When I was the GM of a "better pizza" place, if I was not on the closing shift, I would sometimes call the store a few minutes before close to make sure they were still selling food. If they weren't, we had a sit-down, in my office, door closed, the next day. I made it absolutely clear that not only were they stealing from the owners, but since I worked on salary plus bonus, they were also stealing from me. And that if it ever happened again, they'd be out of a job.

It never happened again. With any of them.

If a restaurant says they're open until 2, they're open until 2, period.
posted by The Almighty Mommy Goddess at 1:57 PM on August 3, 2017 [8 favorites]


I used to work solo at a place with a grill. The owners were cheap and I was not paid for any time other than my shift. So I had to clean up as the day went. If it was dead empty, I would clean the grill early. But the grill was still ON. Even then, if someone came in a half hour before closing I would just cook the one thing in one spot on the grill and clean that part again. It sounds like what they are telling you is "This place was empty, we turned the grill off, we can't turn it on again" in which case, yeah, if they are the owners, that's just how they roll, but if it's the employees, you should tell the owners.
posted by jessamyn at 2:38 PM on August 3, 2017 [1 favorite]


The only time I experienced something like this was a pizza place where we walked in 15 min before closing and asked for a pizza. They told us they couldn't serve us eat-in but they were more than happy to make a take-out pizza, so that's what we did. This was in Europe; I see you're in Canada where I imagine (though am not sure) the cultural norms around food are similar to the US, i.e. if lunch is till 2pm, you have the expectation of being able to order until 1:59.
posted by basalganglia at 2:58 PM on August 3, 2017


Many years of restaurant service tells me that perhaps the owner or manager doesn't know this is happening. I can see the line cooks deciding its been slow and deciding to clean the grill. They tell the counter or service folks, who don't push back, and voila, no service at 1:45. I would shoot them an email if you have an email you can find and I bet your issue will be resolved pronto.
posted by stormygrey at 3:08 PM on August 3, 2017


What are you going to get if you complain. Do you think think they're going to accommodate you without spitting in your food next time.

I think it's quite possible that the owners don't even know that their restaurant is being managed this way. And the servers would have to spit in the food of everyone who orders food 40 minutes before closing so... no.
posted by AppleTurnover at 4:21 PM on August 3, 2017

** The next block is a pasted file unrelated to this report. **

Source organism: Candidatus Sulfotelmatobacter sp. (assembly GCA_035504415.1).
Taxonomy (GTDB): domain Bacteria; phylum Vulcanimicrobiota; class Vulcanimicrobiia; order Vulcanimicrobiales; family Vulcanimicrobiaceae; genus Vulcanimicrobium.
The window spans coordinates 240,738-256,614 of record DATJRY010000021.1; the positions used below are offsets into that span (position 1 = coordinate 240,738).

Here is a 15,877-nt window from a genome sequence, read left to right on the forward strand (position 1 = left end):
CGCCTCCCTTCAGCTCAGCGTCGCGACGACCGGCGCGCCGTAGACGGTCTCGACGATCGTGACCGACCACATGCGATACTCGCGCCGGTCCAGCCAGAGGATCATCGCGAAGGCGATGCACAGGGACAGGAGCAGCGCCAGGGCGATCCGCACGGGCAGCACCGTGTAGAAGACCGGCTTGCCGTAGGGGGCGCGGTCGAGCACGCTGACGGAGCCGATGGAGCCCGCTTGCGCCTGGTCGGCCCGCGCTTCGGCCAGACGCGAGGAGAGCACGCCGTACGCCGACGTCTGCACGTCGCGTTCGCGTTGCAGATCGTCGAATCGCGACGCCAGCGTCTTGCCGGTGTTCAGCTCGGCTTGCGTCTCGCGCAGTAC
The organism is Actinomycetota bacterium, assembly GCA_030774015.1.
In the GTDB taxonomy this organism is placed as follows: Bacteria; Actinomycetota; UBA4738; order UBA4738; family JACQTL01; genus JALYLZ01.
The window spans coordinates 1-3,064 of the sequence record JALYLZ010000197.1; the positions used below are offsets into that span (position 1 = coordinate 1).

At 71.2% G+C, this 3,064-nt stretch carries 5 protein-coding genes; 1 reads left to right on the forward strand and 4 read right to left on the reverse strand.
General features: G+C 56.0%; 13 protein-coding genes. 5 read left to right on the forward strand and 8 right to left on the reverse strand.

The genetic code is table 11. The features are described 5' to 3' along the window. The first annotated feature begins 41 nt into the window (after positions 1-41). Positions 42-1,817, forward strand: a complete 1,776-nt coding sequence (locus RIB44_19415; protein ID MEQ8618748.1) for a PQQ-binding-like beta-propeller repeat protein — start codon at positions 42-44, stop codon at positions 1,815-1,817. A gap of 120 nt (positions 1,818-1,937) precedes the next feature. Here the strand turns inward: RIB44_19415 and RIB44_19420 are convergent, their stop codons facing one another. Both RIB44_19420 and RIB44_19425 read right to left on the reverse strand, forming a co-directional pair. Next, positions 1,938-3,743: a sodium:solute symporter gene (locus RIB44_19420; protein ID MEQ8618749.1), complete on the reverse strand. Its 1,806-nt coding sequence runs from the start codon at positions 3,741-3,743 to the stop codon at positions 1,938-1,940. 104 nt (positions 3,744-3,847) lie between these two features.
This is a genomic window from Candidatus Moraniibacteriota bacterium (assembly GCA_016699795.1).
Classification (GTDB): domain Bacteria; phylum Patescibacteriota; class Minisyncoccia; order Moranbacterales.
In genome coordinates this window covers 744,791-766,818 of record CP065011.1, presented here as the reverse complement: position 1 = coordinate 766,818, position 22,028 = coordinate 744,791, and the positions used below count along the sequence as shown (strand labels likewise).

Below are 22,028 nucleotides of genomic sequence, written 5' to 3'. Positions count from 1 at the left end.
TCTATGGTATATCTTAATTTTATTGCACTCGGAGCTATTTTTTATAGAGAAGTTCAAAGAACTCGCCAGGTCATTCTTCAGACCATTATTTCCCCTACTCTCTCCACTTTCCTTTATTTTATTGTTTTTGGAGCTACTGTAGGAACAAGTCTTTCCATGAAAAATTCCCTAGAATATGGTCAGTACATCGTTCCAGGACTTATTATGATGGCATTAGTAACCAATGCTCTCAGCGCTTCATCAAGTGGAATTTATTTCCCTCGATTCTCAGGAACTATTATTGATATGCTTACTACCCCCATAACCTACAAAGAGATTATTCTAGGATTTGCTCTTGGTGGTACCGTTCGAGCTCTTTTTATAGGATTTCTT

A place I go to out of necessity (no other places close enough during limited lunch time) frequently tells me as early as forty minutes before closing that the grill has been cleaned and is not available for use. Is that normal? Is it because staff won't be paid to work after the restaurant stops lunch service?

I don't know that it's "normal," but this is very close to my experience in a company cafeteria for a building with no restaurants nearby. Other food from other stations was available until right up to closing. The grill was shut down at least 20 min early, sometimes more. The reason had to do with the amount of other close-out cleaning duties also assigned to the grill guy that had to be completed before the official clock-out time (which was shortly after lunch ended.)
posted by desuetude at 9:33 PM on August 3, 2017


Since you asked: Generally speaking restaurant workers have no rights, and the ones they have are rarely actually enforced. If this were me I would chalk it up to they don't like me and I'd bring my own lunch (rather than make a minimum wage worker's life harder by ratting them out to the boss). My partner pointed out to me that one could also call ahead to ensure your order is already ready by the time you arrive.
posted by shalom at 11:17 PM on August 3, 2017


2PM, like it say's on the tin.
posted by Diag at 3:10 AM on August 6, 2017


So, I am friendly with one of the workers who doesn't usually work the lunch shift (but occasionally does). I casually asked her one day what time she tends to close the grill when she is working over the lunch hour. Her response was larger than expected - "Why, has he been closing it early on you? You are the second person to bring this up. I'm going to tell the manager."

I haven't noticed whether it's a particular person who tends to close the grill early. In any case, it seems that it's not a general restaurant policy or procedure and that other people are aware of the issue. I didn't want to make a big deal about it, because I don't know the ins and outs of the workers' lives there. I simultaneously hope that maybe I can get a lunch a bit later and also that no one gets in trouble...

Thanks for your responses.
posted by analog at 8:53 AM on August 8, 2017